As the dumpling gets older, he matures in both attitude and look. Not only does he grow unimpressed by his mom's love, he also gets a very '90s goatee. Shi made sure to maintain his dumpling aesthetic while aging him. The facial hair, for instance, is sesame seeds. But the development serves a narrative purpose as well. The more of a dickhead he was to his mom, the more the audience would be OK with her snack. "We felt free to just turn him into a total little dumpling asshole by the end because then you're like, 'Aw yeah, eat him,'" Shi says. "He's such a little jerk. Just gulp him down. Just do it."

teenage bao
Walt Disney Pictures

Shi's mom helped out behind the scenes

Pixar is filled with "perfectionists," Neiman-Cobb says, so Shi's own mother was enlisted to teach the artists how to make dumplings from scratch. Her class was photographed so the animators would be able to replicate how much flour she left on the cutting board and what kind of bowl is right for mixing the pork filling. Shi also showed her mother an early cut: "Her one note was: 'If you're going to base the mom character on me, make sure she's beautiful,' and I was like, 'Oh, OK, I'll try.'" But besides that, she instantly got what the short was trying to do, even when Pixar people were getting confused.

Bao also slides in commentary about interracial dating

Things start to go awry when the dumpling brings home a blonde, cheery girlfriend. "When I first came up with the gag of the dumpling bringing home a human girlfriend, I was just thinking of what would this mom's worst nightmare be for this dumpling bringing home anybody, and it would be a person who is the exact opposite of her," Shi says. "It would be someone young, someone non-Asian, this foreign strange woman who is coming into her life and taking her baby away from her." But Shi wanted to, once again, subvert expectations. After the big reveal, the audience and the mother see that this woman isn't so bad. In fact, she's more adept at dumpling-making than the son is. Plus, the animators added a tiny detail to demonstrate how the imagined version of her is not the reality. When she's with the dumpling, she's wearing shoes in the house. However, in the real world ending, she's just in socks, a signal that she's respecting Chinese customs.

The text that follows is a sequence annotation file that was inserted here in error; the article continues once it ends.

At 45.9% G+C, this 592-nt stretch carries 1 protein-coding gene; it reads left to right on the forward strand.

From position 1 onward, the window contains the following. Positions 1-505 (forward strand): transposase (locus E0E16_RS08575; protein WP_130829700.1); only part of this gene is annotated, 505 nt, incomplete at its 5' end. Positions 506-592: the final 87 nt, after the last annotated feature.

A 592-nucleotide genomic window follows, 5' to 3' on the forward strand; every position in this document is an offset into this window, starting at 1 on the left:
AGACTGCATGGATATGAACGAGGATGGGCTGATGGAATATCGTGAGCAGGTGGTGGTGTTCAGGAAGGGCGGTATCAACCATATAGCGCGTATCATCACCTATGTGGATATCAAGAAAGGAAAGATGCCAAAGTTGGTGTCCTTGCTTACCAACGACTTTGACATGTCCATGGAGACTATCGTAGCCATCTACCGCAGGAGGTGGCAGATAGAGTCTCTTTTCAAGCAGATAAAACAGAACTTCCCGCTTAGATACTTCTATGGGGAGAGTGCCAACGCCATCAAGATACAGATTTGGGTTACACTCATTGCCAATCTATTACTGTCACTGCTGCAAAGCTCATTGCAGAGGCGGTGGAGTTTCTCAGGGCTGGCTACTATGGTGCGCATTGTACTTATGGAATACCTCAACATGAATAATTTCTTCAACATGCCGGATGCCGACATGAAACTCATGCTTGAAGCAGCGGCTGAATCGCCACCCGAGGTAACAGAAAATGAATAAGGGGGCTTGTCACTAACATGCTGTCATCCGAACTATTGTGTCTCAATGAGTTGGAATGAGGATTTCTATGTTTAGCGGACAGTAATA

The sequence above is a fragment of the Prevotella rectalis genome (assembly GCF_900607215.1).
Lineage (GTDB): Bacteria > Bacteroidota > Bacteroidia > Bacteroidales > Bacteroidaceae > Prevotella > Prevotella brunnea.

"I wanted to show this thing that I see all around me in my friends and my generation and even in myself," Shi says. "Interracial dating is just a huge thing and a lot of immigrant families are dealing with it. Their kids are bringing home spouses or partners or people that are not from the same culture as their parents. There isn't a lot of conflict, but it's more like there's an awkwardness because there's just a strangeness to it."

Kids do get it

So you may be wondering: Will kids actually "get" Bao? Or will they be too freaked out by the cute creature getting swallowed? That, according to Shi, is an underestimation. Case in point: the girl that came up to the director after a Tribeca Film Festival screening. "This little girl, I think she was 9 or 10, came up to us afterwards and she was like, 'I love this short. I love the dumpling so much. I turned to my mom after and I said, You better not eat me when I go off to college,'" Shi recalls. "I was like, that's amazing. She got it. She got it because she is the dumpling and she probably gets that feeling a lot from her parents who just want to eat her up or who just want to keep her close forever."

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Esther Zuckerman is a senior entertainment writer at Thrillist. Follow her on Twitter @ezwrites.